Testament in light of the New Testament.
The ceremonial law which included the animal sacrifices, the priesthood,
the temple, and the annual religious festivals found its fulfillment in the
death of Christ who suffered once for all for the sins of the world. (Hebrews
10:10-14) We are no longer bound by or
expected to participate in and follow these laws, practices, and religious
festivals since Christ’s death on the Cross is the fulfillment of them. The article next points to the civil law of
Israel. The Law includes all the civil
laws which governed the elect nation-state of Israel once they were in the land
promised to Abraham, Isaac, and Jacob.
There were various laws established in Israel as well as punishments for
those who violated these laws. For
instance, it was a capital offense punishable by execution to worship idols, commit
adultery, be disrespectful toward your parents, or work on the Sabbath. I don’t know whether Israel ever consistently
enforced these laws, but for our present purposes let us note that by the reading
of the New Testament it shows that these civil laws are not required to be
followed by civil governments. Israel was the only elect nation, not just a
secular civil government, and that nation’s relationship with God has been
fulfilled in Christ. By saying that
Israel’s relationship with God has been fulfilled in Christ, I mean that the
Christian Church is the New Israel. (Galatians 3:26-29) There are instances in the New Testament
where Christ and the apostles show that the OT civil law, and its punishments
in particular, are not meant to be followed.
In John 7:58-8:11 a woman is brought to Jesus by the religious leaders who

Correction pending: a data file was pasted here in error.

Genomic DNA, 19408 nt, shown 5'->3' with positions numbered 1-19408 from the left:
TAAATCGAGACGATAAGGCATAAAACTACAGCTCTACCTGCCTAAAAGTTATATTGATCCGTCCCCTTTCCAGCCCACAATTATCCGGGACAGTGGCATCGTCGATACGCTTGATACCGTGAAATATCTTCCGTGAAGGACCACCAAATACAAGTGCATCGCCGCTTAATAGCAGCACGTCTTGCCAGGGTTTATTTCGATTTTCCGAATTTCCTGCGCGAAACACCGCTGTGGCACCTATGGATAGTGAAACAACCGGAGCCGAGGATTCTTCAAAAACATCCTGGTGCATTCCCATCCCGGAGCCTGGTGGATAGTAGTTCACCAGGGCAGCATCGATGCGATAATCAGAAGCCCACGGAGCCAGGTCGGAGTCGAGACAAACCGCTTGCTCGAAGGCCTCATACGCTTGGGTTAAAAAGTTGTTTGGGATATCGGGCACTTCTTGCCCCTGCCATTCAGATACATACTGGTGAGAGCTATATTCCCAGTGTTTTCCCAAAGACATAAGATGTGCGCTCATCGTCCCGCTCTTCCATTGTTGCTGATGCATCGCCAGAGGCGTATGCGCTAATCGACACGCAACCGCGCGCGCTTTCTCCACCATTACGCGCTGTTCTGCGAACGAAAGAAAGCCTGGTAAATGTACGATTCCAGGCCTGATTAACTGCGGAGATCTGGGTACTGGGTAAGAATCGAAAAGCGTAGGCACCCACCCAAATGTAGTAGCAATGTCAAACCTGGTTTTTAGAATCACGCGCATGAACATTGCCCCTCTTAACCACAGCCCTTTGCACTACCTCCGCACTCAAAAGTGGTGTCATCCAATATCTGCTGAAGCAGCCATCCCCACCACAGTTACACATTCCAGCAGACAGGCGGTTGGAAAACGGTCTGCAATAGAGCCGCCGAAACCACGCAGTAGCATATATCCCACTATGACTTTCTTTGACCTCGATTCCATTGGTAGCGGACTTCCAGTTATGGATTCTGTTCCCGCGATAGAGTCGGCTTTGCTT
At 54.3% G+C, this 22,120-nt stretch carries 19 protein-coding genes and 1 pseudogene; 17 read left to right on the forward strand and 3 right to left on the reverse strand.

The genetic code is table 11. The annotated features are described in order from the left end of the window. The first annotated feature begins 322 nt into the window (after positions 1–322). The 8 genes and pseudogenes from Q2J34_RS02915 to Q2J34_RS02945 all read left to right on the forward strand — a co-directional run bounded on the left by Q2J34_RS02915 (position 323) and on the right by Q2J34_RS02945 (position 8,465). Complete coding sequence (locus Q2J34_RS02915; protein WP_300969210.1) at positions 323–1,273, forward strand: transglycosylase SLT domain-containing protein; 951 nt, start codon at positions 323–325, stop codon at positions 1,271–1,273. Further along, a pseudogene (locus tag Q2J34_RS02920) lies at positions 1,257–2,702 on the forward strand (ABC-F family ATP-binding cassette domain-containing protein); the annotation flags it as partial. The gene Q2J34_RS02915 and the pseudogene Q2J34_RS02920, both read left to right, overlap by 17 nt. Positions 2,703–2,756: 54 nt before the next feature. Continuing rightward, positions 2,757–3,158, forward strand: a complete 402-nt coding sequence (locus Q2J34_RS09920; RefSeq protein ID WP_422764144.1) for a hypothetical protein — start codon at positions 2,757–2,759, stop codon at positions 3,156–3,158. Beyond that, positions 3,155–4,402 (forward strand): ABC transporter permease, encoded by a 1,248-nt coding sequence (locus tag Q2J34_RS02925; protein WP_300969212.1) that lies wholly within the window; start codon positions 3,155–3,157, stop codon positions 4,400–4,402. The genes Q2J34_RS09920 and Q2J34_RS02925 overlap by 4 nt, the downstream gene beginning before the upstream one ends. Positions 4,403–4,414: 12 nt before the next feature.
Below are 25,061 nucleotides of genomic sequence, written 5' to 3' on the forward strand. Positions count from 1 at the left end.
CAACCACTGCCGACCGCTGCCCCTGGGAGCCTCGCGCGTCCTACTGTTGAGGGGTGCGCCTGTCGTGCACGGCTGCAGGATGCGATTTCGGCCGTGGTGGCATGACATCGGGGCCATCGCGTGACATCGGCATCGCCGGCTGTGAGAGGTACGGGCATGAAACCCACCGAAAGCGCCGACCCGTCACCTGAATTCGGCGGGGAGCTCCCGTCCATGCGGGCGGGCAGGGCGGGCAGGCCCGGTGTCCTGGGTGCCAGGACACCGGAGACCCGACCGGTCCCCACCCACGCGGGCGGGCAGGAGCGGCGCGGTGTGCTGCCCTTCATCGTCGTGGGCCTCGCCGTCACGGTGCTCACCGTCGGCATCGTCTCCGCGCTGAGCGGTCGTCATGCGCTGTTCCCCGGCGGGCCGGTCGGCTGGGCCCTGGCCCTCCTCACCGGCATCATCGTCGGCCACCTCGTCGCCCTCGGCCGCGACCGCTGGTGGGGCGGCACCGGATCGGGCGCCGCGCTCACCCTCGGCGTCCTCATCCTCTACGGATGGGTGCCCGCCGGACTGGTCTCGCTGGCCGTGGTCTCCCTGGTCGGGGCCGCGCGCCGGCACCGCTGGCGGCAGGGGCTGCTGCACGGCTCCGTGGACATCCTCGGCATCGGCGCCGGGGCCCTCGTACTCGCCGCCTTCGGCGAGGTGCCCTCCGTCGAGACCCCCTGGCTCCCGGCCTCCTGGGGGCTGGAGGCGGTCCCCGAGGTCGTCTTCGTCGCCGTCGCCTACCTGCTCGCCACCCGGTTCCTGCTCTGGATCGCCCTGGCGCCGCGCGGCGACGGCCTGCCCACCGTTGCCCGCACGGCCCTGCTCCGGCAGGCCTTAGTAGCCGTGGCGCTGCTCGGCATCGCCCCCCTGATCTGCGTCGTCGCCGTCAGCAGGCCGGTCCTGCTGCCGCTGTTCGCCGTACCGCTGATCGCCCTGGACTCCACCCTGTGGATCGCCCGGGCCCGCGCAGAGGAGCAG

accuse her of adultery. They urged Jesus
to allow her to be stoned to death.
Jesus words to the religious leaders in John 8:7 were this, “He who is
without sin among you, let him be the first to throw a stone.” Eventually every person left who wanted to
throw a stone because they knew they also had sinned in many ways. Jesus was left alone with the woman. He then said to her in John 8:10,11,
“‘Woman, where are they? Did no one condemn you?’ She said, ‘No one, Lord.’ And Jesus said, ‘I do not condemn you, either. Go. From now on sin no more.’”
Jesus did not lay aside the moral law of sexual purity and the sanctity of sexual relations being only in the bonds of marriage, but He certainly laid aside the punishment given by God for Old Testament Israel. The same is true in other places within the New Testament where the principle of God’s moral law within the Ten Commandments is upheld but not the punishment by Old Testament law. One example is found in 1 Cor. 5:9-13 where an immoral man within the Corinthian church is to be judged by the church by excommunication but not by execution, the punishment in the Old Testament law. In these examples I am showing an example of how to read the Old Testament Scriptures in light of their fulfillment by our Lord Jesus Christ in the New Testament Scriptures. May God bless you as you delve into the Old Testament.